In the wake of the housing crisis, vacation and investment buyers played an important role in sopping up excess inventory. As their participation wanes, the impact will vary around the country. Furthermore, deception and poor lending practices to some investors played a key role in fomenting the last crisis, so the robustness of their participation in the current environment is worth a closer look.
A Receding Tide
NAR Research recently released the 2017 Investment and Vacation Home Buyers Survey. This survey includes small “mom and pop” investors that will be the focus of this report as opposed to institutional investors. Purchases by vacation buyers in 2016 fell sharply to 15 percent from 19 percent in 2015, while purchases for investment held steady at 19 percent. That decline in part reflects growth in demand by owner occupants. This moderating pattern is important as researchers noted that investors played a key role in the foreclosure crisis. The investor share of home purchases rose sharply at the tail end of the housing boom and drove higher default rates. Researchers pointed to concentrations of investors in bubble areas, deception in holding multiple mortgages, and higher use of riskier loans by investors in driving this latter trend. However, these authors noted a large unexplained element. This element could be owners’ deeper ties to the community including schools and personal relationships as well as the magnified impact of foreclosure on persons unable to spread the shock across other investments or reserves.
Financing for small investors was difficult to come by in the wake of the crisis. As a result, cash purchases surged. Based on data from the Home Mortgage Disclosure Act (HMDA), financing constraints eased over time and the share of financed purchases for non-occupation rose from a low of 10.4 percent in 2009 or 285 thousand purchases to 13.1 percent in 2012 or 352 thousand. That figure grew to 402 thousand by 2015, but their share eased to 11.1 percent as total sales volume increased lead by owner occupants who tend to finance their home purchases. This trend suggests that investors and vacation buyers have increasingly relied on financing.
Where Investor Call Home
Regionally, non-owner financed purchases tend to be in vacation areas including coastal Florida and the Carolinas, as well as New England. However, recreational areas of Michigan, Wisconsin, and Minnesota as well as in the mountain states, Arizona, and West Texas were also heavy users of investor or vacation financing in 2015. Metro areas in Florida dominated the top ten markets including Destin, Punta Gorda, and The Villages.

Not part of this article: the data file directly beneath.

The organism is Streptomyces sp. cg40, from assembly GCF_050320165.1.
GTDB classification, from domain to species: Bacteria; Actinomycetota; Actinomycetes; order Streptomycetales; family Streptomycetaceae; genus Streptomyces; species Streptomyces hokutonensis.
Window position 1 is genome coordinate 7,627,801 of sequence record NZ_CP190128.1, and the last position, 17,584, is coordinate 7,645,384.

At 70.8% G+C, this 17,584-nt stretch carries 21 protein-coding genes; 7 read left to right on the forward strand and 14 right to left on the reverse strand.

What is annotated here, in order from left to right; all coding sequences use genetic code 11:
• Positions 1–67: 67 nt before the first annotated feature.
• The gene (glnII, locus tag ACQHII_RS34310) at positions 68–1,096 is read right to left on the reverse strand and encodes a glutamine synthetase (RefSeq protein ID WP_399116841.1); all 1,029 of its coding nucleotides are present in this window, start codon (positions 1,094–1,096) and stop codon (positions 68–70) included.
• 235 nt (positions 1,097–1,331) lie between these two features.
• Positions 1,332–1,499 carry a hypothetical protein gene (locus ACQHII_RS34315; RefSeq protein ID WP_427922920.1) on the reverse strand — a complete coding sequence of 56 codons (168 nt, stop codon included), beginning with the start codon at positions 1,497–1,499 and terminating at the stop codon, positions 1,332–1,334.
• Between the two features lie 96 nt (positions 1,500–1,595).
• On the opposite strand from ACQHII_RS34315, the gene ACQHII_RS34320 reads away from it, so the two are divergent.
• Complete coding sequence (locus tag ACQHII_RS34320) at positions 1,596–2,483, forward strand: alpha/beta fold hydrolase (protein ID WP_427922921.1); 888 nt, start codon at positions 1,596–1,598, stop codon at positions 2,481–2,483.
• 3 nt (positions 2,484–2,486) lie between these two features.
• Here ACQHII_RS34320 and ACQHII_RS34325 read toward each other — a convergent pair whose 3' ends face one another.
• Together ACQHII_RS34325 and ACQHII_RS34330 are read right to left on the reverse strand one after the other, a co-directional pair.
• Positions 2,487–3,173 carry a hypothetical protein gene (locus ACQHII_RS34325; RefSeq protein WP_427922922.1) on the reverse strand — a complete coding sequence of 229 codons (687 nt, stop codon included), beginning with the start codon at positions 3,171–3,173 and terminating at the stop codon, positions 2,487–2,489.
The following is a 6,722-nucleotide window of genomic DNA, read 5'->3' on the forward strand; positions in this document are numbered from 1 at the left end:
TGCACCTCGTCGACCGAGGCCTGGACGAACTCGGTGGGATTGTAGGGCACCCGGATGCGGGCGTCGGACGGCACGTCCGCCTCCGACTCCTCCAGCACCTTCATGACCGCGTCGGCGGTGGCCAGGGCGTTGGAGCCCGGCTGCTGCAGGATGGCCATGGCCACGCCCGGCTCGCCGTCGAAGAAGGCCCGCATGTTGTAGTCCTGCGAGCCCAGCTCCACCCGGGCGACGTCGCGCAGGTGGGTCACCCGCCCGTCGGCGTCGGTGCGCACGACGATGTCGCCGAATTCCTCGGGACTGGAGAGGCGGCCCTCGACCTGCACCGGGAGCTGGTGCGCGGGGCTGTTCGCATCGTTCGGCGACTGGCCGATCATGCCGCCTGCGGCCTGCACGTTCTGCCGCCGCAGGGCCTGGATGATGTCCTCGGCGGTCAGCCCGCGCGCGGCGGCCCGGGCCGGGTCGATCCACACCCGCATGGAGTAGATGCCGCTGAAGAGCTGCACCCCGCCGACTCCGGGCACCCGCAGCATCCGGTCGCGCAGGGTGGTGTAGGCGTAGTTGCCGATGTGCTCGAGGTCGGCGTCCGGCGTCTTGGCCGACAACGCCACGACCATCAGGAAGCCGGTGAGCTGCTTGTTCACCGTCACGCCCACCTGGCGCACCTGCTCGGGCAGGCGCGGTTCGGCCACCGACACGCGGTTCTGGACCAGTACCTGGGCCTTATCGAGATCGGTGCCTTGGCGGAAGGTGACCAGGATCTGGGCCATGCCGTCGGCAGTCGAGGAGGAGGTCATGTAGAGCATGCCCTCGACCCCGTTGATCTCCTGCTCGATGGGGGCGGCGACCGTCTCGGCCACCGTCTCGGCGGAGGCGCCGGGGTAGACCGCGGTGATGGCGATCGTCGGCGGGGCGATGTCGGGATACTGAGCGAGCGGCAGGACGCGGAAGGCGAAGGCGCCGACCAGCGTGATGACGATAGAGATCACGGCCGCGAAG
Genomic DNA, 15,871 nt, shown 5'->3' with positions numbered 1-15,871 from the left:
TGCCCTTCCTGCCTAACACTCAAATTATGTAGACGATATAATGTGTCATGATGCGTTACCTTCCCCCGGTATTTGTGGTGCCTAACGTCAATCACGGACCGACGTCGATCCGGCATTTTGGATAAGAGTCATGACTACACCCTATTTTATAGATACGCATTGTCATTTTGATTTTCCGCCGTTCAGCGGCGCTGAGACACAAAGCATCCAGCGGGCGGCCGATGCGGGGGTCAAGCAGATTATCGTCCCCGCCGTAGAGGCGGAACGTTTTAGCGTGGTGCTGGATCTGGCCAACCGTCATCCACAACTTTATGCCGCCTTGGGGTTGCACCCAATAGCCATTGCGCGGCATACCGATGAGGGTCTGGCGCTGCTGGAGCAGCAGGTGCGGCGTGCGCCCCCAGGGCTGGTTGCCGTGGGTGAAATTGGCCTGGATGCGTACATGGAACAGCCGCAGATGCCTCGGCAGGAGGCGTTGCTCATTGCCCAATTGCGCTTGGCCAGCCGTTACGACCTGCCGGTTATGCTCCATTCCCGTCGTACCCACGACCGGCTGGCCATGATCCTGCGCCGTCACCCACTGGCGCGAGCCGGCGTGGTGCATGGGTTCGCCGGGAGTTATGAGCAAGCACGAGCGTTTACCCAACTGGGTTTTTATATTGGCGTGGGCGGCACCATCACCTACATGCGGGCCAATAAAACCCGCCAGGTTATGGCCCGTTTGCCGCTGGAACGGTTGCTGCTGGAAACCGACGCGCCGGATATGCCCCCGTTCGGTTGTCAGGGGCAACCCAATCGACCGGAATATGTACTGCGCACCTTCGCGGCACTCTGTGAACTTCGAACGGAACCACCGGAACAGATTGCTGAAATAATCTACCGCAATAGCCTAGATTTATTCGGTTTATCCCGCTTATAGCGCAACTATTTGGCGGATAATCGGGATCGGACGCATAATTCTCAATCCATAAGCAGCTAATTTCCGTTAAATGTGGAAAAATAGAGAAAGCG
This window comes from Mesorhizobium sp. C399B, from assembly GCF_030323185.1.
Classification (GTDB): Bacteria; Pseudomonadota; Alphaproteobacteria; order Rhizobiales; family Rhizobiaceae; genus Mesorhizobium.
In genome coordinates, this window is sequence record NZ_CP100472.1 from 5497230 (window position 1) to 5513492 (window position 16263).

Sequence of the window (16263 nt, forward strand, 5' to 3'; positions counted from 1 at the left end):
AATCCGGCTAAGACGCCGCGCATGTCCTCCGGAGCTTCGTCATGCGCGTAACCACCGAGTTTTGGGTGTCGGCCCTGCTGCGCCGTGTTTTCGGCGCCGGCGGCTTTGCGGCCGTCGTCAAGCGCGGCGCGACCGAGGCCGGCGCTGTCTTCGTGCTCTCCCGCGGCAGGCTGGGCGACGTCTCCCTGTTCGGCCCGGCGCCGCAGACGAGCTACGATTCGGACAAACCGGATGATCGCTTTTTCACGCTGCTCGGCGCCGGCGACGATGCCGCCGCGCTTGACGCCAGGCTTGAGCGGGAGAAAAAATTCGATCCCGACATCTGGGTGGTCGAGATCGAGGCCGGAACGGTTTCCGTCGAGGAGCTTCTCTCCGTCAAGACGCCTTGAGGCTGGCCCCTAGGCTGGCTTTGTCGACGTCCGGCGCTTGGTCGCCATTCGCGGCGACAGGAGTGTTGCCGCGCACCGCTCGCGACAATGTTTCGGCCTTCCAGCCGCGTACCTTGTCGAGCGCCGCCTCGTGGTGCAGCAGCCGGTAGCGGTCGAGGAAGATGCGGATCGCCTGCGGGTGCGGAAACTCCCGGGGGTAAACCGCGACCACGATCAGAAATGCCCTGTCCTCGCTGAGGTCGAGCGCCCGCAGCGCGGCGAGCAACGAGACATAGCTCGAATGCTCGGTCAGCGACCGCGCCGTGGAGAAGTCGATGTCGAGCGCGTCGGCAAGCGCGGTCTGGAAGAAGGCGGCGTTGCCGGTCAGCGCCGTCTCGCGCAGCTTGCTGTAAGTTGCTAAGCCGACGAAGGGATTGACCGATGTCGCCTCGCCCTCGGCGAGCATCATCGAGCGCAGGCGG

2005 All Over Again?
While investors played a role in the market’s crisis, they also played an important role in its recovery. From 2008 through 2011, there was regular discussion of the shadow inventory on banks’ balance sheets that would eventually hit the market. Investors helped the market to absorb this excess and frequently paid cash or provided significant down payments. Since then the shadow inventory has evaporated and a supply shortage has emerged. Are these new investors risky like those during the boom?
Unfortunately, the HMDA dataset does not provide information on the number of properties owned by an investor or their down payments, both indicators of stress. However, it does provide their income and the amount borrowed. This is important since an increasing number of investors are using mortgages to finance their purchase (versus cash) in a similar manor to 2004 and 2005. (See below)
In 2015, the ratio of the average mortgage balance at origination relative to average income for non-occupant purchases stood 11.7 percent higher than in 2004, while the same ratio was only 2.8 percent higher for owner occupants. This ratio does not account for historically strong affordability through low mortgage rates, but it does highlight the relative decline in affordability for investors compared to owner occupants.
Another useful tool in the HMDA dataset is the rate spreads above average prime offer (APOR) for financed purchases. A higher rate spread suggests a riskier loan and likely a lower credit score, smaller down payment, or some other risk factor(s). It is clear from the chart above that the share of loans for non-occupancy that are higher priced remains well below that of the boom period. The share that was 3 percent above the APOR was just 0.7 percent in 2015 compared with 18.2 percent at the markets peak in 2006. The share with a spread of 1.5 percent to 3 percent above was 2.6 percent in 2015. Unfortunately, this variable has changed over time and this category was not collected until 2009. It is still clear that higher priced loans remain well below crisis levels.
NAR’s 2017 Investment and Vacation Home Buyers Survey can add color missing from the HMDA data. Cash purchases by this group fell from 50 percent in 2011 to 32 percent in 2016, but remained well above the 26 percent share during the buildup to the crisis. Furthermore, the share putting down 70 percent or more remains above 2011 levels and those from the period of risky lending. These figures do not include institutional investors whose presence rose dramatically in the wake of the recession.
Investors played an important role in the market over the last decade and can help support a growing rental population. However, a growing share of small investment and vacation buyers now finance their purchases giving them less “skin in the game” and average mortgage-to-income ratios are on the rise. To date lending to investors appears more robust than during the pre-crisis period, but given past precedence, their participation including institutional investors should be monitored for resilience.
 This survey does not include institutional investors
 Haughwout, Klaauw, Lee, and Tracy. “Real Estate Investors, the Leverage Cycle, and the Housing Market Crisis.” Sept 2011